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How Ormewood Park House Scored $635K Contract Months Before Finishing

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Because "custom spec" makes total sense

It might sound oxymoronic, but homebuilder and designer Sarah Roppoli had a very specific goal in mind with a recent Ormewood Park project: to bring a custom home to market as a spec house.

Roppoli, owner of the boutique StudioSD company and an HGTV veteran, was working under the assumption that Ormewood Park and surrounding neighborhoods are primed for more expensive designer homes that buyers don't have to custom build themselves.

With a new-build on Vernon Avenue, Roppoli "really pushed the envelope in terms of level of design and finishes for Ormewood Park," she told Curbed Atlanta in an email. "I added a lot of upgrades that you don't see in many spec homes in the area."

The result? The property went under contract before Roppoli could list it — months before construction was complete — for full asking price of $635,000, she says.

Let's have a closer look:

The lot was rather large for intown (200 feet deep), allowing for a detached garage that creates a courtyard between it and the back deck. Meanwhile, the four-bedroom, traditional-style house spans 2,865 square feet, brandishing a "showstopper" kitchen that Roppoli describes as the home's highlight, with upgraded KitchenAid appliances, "exotic" granite, a fireclay farm sink, rows of rustic open shelves, and a dual-temp wine fridge.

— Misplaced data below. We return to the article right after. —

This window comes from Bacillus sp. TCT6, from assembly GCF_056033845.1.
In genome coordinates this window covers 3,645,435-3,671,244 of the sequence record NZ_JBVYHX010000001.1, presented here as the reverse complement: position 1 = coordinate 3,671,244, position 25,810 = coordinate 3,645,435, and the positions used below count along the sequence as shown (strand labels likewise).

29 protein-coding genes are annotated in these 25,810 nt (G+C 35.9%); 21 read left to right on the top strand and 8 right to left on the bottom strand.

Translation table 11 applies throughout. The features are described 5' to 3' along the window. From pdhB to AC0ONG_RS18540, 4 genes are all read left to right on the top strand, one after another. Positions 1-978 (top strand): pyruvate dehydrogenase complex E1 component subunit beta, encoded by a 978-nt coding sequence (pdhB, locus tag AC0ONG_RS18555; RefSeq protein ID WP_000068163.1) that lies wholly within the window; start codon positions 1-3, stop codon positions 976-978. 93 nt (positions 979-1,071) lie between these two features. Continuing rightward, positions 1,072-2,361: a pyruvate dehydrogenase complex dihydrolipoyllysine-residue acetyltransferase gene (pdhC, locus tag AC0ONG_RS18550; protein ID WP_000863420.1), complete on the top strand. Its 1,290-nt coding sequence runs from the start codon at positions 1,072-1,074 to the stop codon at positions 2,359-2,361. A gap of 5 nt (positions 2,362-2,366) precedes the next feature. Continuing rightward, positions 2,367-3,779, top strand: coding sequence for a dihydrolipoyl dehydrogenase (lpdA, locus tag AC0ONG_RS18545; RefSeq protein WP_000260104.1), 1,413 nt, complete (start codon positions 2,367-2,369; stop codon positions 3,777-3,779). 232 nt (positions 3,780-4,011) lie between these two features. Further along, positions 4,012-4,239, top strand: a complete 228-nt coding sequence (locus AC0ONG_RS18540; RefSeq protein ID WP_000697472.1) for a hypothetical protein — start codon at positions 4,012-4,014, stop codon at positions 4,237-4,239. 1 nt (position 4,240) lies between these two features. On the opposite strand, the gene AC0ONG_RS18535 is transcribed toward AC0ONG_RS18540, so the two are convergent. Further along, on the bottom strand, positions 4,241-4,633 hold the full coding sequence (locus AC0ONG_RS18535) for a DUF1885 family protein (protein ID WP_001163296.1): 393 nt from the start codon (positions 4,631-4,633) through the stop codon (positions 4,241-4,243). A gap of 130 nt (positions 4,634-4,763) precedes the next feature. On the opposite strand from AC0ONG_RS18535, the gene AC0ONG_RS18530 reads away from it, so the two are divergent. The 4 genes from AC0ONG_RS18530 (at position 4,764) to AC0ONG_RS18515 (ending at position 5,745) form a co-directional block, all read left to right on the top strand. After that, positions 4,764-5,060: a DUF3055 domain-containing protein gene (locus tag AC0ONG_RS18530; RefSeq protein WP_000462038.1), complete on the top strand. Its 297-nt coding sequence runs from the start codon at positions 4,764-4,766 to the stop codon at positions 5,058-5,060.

Elsewhere, there's marble tile in the master bathroom and a painted cast-iron tub, thoughtful lighting choices, a large laundry room, mudroom with a built-in bench and cubby, and a first-floor flex room with adjoining full bathroom. Roppoli handled design duties herself.

Like other new-builds around Atlanta in this general style, the house has a front porch that's almost flush with the front yard. Roppoli says the logic behind this approach boils down to two things:

"To lower the house so we weren't too tall for the street, since our roof pitch is high (only one-story houses on our end on the street, minus us and next-door house) and to get rid of the railings and make it a more open welcoming front porch," she wrote. "The increased accessibility of a one-step entry helped seal the deal for me too, since I was pushing multigenerational living with that flex room on the first floor (potentially for aging parents or in-laws)."